BoM warns ‘high risk’ of Lincoln turning back into a cyclone

Ex-tropical cyclone Lincoln has crossed the WA border near Halls Creek and is heading to the coast.

Ex-tropical cyclone Lincoln has crossed the WA border near Halls Creek and is heading to the coast. Photo: AAP

A massive storm dumping heavy rain in Western Australia has a 60 per cent chance of redeveloping into a tropical cyclone.

The weather system, which was formerly Tropical Cyclone Lincoln, continued to move slowly west from the Northern Territory into the Kimberley on Tuesday.

It’s located near Halls Creek, with the Bureau of Meteorology warning widespread rainfall could lead to flooding in some areas.

The system is expected to move west-north-west through the Kimberley and cross the coast by mid-week.

Senior Meteorologist Angus Hines said it could gather strength and develop tropical cyclone strength later this week as it moves south down the WA coast.

“We will see the wind speed really start to ratchet up around the ex-tropical cyclone through the course of the second half of this week,” he said.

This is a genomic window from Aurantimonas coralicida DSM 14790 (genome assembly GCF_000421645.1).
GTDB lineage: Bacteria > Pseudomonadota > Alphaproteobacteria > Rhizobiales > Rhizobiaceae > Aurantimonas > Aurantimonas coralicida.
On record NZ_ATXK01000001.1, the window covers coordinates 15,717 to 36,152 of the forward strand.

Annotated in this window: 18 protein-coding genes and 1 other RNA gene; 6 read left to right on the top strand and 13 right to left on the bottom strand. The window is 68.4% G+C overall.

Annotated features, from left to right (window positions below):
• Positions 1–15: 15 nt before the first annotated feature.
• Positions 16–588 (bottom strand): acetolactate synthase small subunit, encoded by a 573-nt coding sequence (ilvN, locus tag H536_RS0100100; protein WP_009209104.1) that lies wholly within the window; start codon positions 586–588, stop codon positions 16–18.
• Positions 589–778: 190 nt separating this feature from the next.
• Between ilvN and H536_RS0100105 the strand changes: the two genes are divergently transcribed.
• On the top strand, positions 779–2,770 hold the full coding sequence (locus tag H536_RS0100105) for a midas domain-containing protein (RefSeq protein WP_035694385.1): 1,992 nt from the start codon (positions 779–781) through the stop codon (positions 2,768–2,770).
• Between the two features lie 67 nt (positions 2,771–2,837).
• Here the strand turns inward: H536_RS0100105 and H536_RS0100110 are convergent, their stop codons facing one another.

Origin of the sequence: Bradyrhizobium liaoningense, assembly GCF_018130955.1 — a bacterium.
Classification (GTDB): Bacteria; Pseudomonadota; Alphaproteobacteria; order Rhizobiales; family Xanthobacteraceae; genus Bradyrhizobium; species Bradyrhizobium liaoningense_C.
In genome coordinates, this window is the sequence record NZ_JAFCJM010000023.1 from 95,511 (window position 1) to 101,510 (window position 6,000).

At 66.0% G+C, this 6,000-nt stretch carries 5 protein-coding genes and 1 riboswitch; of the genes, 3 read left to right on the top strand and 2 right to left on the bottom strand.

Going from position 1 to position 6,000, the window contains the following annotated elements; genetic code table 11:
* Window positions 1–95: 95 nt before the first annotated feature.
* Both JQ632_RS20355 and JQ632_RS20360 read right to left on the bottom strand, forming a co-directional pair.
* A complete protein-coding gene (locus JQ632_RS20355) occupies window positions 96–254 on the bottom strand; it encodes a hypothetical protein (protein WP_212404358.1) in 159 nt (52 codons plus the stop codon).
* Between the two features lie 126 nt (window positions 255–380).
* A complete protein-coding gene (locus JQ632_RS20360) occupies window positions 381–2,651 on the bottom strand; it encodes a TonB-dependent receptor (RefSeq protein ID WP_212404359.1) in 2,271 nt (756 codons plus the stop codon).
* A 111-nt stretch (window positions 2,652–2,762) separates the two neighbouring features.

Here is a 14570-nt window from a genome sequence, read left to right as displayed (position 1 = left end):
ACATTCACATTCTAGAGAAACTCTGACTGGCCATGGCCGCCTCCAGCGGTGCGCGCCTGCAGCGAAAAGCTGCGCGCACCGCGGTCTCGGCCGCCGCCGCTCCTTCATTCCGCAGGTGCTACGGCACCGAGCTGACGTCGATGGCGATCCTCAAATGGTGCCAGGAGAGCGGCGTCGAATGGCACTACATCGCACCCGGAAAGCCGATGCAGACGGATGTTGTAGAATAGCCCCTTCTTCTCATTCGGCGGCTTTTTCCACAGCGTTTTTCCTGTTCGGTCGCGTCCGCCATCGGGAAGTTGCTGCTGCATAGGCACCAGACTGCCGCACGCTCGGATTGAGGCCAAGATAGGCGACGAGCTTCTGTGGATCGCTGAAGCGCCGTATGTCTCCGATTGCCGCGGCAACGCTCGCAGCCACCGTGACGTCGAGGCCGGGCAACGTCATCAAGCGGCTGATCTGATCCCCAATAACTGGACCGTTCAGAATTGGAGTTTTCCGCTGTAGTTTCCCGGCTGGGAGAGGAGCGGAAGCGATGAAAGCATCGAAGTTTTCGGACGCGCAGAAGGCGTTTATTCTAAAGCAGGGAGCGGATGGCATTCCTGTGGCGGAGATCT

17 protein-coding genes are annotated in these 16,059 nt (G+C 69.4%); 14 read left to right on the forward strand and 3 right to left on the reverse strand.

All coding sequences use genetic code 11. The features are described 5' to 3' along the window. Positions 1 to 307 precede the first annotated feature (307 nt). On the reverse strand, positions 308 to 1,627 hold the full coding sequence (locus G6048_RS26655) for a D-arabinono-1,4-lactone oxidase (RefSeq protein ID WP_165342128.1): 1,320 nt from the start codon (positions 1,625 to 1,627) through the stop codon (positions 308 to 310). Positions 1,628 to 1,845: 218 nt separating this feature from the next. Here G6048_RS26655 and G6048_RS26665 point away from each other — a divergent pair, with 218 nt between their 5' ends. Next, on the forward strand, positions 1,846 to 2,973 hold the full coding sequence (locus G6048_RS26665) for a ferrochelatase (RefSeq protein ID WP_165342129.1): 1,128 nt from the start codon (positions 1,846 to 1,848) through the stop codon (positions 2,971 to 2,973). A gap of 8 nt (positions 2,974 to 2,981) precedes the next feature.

“Thursday and Friday bring a high risk, a 60 per cent chance, of re-intensification back into a tropical cyclone for what would then become once again Tropical Cyclone Lincoln.”

The bureau said it was possible the weather system could cross the coast in the Gascoyne region at the weekend as a severe tropical cyclone.

“The current forecast that brings the system back onshore during Saturday morning somewhere near Exmouth in the far north-west of WA,” Hines said.

From Sunday, Lincoln is likely to weaken over land.

Tropical Cyclone Lincoln crossed the NT coast near Borroloola on Friday and weakened as it moved inland across central NT.

The system has bucketed heavy rain in the NT in recent days, with 103mm recorded in six hours early on Tuesday at the remote community of Lajamanu.

A severe weather warning remains in place for parts of the NT’s Tanami and Gregory districts, with residents warned 24-hour rainfall totals up to 200mm and flash flooding are possible.

A similar warning has been issued for parts of the eastern Kimberley district for Tuesday and Wednesday.

Six-hourly rainfall totals between 50 to 80mm and 24-hour rainfall totals between 80 to 120mm are likely, the bureau said.

Isolated areas may receive falls of up to 200mm.

A flood watch alert has been issued for north-west Queensland, central NT and most of WA’s north.

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